The Minnesota state fair has a wonderful action for children to work with math. They can for example download a card or get one from a booth at the fair and fill the card with items they find that has the numbers it is asking for, like a dog has 4 legs, there are 20 carts on the ferris wheel etc. Wonderful idea, this can be used at school fairs, neigborhood parties, on vacation with your children. Options enough.
The ADHD study, published in Nutrients, found that a prescribed amount of caffeine may increase the attention and retention of people with the disorder. They made this discovery through animal models, finding the substance “increases capacity and flexibility in both spatial attention and selective attention, as well as in working memory and short-term memory,” .
The results so far have been positive, although the team is aware that some of the other symptoms of ADHD like hyperactivity and impulsivity may be exaggerated by caffeine. More research is needed, with the team suggesting it may just be appropriate when the symptoms are purely attentional based and should only be administered under appropriate medical supervision.
We all know that not all children are created with similar or equal skills and knowledge, so we all realize that differentiation in the classroom is necessary to support the weaker students and not to bore the quicker students. But how do you actually implement that?
Well the TeachThought blog has developed no less than 50 strategies to make it work and they will continue to add to their resource over the coming time with comments, tips and insights.
It is always best to explain to children first why you need to know about a topic before you teach them the particular operation. Retaining the information about the operation is a lot higher when you know why you may ever need it. Mathscareers in the UK has a nice website that explains how fractions are used in the real world.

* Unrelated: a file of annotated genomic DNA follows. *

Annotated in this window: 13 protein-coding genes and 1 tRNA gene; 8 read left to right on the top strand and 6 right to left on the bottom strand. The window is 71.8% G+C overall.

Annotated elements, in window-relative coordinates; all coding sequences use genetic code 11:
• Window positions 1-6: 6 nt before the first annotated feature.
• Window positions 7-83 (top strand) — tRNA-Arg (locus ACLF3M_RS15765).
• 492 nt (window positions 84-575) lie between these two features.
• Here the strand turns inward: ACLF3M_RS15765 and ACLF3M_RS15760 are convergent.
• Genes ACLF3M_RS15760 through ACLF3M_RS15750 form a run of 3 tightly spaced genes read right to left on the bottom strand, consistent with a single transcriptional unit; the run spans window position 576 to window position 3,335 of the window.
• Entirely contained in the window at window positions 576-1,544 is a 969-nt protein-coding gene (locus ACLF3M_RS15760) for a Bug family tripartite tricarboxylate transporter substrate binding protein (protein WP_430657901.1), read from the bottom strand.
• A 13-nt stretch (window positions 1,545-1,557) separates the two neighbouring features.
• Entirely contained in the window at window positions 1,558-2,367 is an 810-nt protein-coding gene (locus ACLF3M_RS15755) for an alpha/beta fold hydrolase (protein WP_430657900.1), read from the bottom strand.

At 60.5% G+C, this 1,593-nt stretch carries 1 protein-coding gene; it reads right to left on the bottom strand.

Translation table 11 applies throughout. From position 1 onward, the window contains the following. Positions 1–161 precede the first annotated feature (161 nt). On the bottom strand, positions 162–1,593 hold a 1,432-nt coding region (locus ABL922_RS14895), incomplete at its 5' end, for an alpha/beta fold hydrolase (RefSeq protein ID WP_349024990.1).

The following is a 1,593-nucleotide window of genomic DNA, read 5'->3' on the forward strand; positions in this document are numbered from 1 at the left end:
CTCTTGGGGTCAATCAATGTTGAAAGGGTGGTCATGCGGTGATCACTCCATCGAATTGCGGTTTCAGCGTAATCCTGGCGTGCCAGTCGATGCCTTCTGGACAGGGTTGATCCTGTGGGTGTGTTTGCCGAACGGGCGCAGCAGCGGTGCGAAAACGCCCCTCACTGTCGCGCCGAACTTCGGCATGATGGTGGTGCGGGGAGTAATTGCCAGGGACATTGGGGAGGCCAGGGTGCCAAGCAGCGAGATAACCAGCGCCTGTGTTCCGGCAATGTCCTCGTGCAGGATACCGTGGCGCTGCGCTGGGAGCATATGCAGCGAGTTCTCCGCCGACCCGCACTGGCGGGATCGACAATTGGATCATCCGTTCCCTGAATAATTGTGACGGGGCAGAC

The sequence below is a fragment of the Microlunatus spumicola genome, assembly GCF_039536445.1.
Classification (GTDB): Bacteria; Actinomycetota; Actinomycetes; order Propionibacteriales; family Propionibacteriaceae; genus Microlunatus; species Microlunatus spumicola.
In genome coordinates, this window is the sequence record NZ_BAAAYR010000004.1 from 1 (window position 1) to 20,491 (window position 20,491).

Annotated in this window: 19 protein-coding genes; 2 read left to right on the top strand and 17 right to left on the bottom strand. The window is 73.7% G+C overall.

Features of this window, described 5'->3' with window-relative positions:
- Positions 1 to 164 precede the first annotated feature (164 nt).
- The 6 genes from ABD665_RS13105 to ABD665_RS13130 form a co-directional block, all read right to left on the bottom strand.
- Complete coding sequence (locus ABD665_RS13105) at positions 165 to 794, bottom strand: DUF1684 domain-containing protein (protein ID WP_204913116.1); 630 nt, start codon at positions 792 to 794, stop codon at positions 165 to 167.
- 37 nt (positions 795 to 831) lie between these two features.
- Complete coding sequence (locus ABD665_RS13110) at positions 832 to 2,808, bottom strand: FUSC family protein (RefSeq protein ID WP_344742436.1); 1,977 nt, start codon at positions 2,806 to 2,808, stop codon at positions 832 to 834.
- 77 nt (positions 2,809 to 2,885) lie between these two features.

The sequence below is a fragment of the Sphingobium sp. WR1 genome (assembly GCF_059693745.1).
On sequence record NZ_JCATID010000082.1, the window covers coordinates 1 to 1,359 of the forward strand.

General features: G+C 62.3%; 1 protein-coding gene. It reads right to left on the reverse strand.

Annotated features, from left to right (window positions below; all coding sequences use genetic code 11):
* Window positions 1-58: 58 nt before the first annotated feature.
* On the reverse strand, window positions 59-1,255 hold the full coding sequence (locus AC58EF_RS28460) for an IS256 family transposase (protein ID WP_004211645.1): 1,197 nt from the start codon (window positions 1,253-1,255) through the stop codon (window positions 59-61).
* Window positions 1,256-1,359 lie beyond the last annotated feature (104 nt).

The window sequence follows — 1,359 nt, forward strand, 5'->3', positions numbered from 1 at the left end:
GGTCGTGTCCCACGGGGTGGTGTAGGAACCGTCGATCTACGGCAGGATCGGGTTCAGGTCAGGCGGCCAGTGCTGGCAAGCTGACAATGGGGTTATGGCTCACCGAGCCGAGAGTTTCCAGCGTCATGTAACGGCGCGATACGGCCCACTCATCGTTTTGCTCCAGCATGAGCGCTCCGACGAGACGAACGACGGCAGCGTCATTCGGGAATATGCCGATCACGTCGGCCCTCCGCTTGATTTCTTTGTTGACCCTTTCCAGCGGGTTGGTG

We tend to say: ” They need to get it into their hands before they can get it into their heads”. It refers to lots of math operations but the mathcoachcorner has an interesting take in how to show fractions early and have them play it out.
The Early Math Collaborative has a great page explaining the notion of Precursor Math Concepts.
Just as the foundation of a building anchors it in the earth and provides essential support for the growing structure, in the first three years of life children engage in a very fundamental way with concepts that anchor a child’s mathematical thinking and are essential for the growth of further mathematics.
Seen on Twitter from someone who saw it on Facebook, but here is the story. Our students often have difficulty grouping like terms or substituting. As soon as we change the symbolic language for pictures of something they are familiar with, their focus changes and they have less difficulty working the problems. Hence the cycle Concrete representational abstract. So if they have problems with the abstract notation, move back to the representational.
Some great tips on how to keep your pre-schooler motivated when the problems they get are more challenging.
Along with EDC’s Young Mathematicians team of Paul Goldenberg and Kristen Reed, Young has been studying mastery motivation and its relation to early mathematics development in preschool classrooms. Here, Young and Goldenberg present five things that all parents and teachers can do to foster this essential skill.”